Don't have any kids yet, but I probably will at some point, and if I continue to live in the United States there will be no way to avoid exposing him or her to Christmas. For obvious reasons, I will not celebrate the religious "birth of jebus" bs... but Santa Clause? Should I do the whole Santa thing with my kids? Would it be right to decieve them? If I don't... they will be exposed to those who think santa is real.. and what would I do then?


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Kids are very adaptable.  Many people view not indulging in the Santa story as denying your child a magical experience.  But, you have nailed it.  Kids will view the world as magical regardless of what myths and stories we feed them.  Their childhood memories of Christmas will be no less special for lack of belief in Santa Claus. 

Most of my family are very religious people who don't know that I am an atheist. With this, I am almost forced to have my 3 year old daughter believe in Santa Claus. Last year was the first year that we really got to see the magic of Santa. Honestly, I think it was more of amazement of how many presents she had to open rather than a jolly old man sneaking in the house. (rather creepy, if you ask me)

I am going to continue to "play" Santa until the day she asks. Then, I will explain Santa from the historical point of view (no Christianity needed). It was a lot of fun last year though and I think it also helps develop a child's imagination.


On another note, for those that do not play into Santa Claus, I'm guessing that also includes the Tooth Fairy? The latter I do not think I'm going to even bother with when Ivy starts loosing her baby teeth.


After debunking Santa my kids caught onto that, too. Tooth Fairy, Easter Bunny, and even monsters in the closet. lol Kids really love to play pretend anyway, so it honestly doesn't spoil anything for them. They will still pay along quite willingly if you do. There is just no power trip there anymore, and everyone is honest about what is going on.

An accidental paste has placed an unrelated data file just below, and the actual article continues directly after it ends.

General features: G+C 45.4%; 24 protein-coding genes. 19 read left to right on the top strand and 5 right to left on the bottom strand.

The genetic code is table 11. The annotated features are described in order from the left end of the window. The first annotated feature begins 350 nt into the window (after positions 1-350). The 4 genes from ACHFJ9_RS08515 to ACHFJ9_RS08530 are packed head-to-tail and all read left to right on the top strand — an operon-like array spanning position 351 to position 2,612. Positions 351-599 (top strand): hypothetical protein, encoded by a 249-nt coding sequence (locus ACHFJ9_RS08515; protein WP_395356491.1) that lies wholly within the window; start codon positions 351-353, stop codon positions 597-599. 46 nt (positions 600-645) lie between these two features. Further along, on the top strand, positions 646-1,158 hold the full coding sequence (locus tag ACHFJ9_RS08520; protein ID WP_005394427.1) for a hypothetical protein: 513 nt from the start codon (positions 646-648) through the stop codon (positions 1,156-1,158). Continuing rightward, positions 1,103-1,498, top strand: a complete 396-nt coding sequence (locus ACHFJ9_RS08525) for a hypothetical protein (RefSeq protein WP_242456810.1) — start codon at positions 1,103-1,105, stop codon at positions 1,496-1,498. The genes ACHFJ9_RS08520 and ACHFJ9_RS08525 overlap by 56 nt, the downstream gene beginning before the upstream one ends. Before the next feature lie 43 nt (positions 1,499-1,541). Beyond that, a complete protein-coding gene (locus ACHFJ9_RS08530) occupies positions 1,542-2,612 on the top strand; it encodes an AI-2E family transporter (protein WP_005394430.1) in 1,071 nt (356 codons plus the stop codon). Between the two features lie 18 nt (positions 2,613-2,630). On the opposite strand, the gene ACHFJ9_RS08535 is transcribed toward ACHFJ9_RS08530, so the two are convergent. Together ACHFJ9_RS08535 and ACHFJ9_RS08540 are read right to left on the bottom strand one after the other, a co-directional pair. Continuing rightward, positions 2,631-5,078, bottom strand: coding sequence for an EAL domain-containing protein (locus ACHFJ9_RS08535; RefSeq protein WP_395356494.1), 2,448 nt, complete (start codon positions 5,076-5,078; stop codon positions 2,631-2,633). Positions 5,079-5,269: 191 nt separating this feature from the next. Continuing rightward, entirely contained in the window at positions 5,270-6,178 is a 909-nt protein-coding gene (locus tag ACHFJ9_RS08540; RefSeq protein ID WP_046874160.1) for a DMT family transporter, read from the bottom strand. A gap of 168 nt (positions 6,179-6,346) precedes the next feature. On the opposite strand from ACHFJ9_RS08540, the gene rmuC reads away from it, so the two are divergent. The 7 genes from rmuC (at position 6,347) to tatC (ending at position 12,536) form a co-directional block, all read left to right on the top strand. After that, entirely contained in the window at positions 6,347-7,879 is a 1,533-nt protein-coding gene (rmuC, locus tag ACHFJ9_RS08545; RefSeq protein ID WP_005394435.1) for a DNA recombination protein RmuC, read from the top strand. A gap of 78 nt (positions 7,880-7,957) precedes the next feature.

It has even helped with movies and tv shows involving magic, fantasy or trick photography. We have found it very useful to just ask questions like, "Do you think trees can throw apples at people?" It opens the door for discussions about reality and imaginative things at am early age. Very very basic, if course.

Reminds me of this:

From the Spongebob Christmas Episode:

Squidward: Who in the world would celebrate a holiday where a jolly prowler breaks into your house and leaves gifts?!

Not having any kids myself, it's just a philosophical point with me, but I can say that in my case, Santa sharpened my skeptical thinking. I didn't find out about Santa by being told (by other kids or my parents), I figured it out on my own by following the evidence. 


Things like the cookies left for Santa always being chocolate chip (my dad's favorite), Santa's handwriting being very similar to my mother's, all the way up to the point where I examined the trash and found the discarded packaging of the toys I found the next day in my stocking. 

Yeah, but gee Dave you were 23 years old:)
This is just me (or I), but I wouldn't do the Santa thing with my kids.  Why not?  Because it promotes a mental paradigm that makes acceptance of preposterous claims seem reasonable.  Even after children outgrow the Santa myth, they are left with a residue of credulousness that is easily carried over into god belief, given enough motivation.  And avoidance of death is all the motivation most people need.
This is something I'VE STRUGGLED WITH...ESPECIALLY WITH THE PRESSURE FROM MY MIL. She loves the whole santa thing. I told her this last xmas that it was really hard for me to pretend there is a santa...I feel like a hypocrite. She  told me I'm taking all the magiout of my kids life because I don't teach them about god or santa. I don't see what is so magical about lying to my kids.c 

My kiddo is nine and as of last year, he still believed.  I found this blog post explains exactly how my husband and I feel about the whole Santa issue, just a helluva lot more eloquently! (here's a link to a Santa post on my blog). 


Long story short, it's a wonderfully fun story and a great opportunity for my kid to practice his critical thinking skills.  It also allows him to see that he can come to us with the big questions. 


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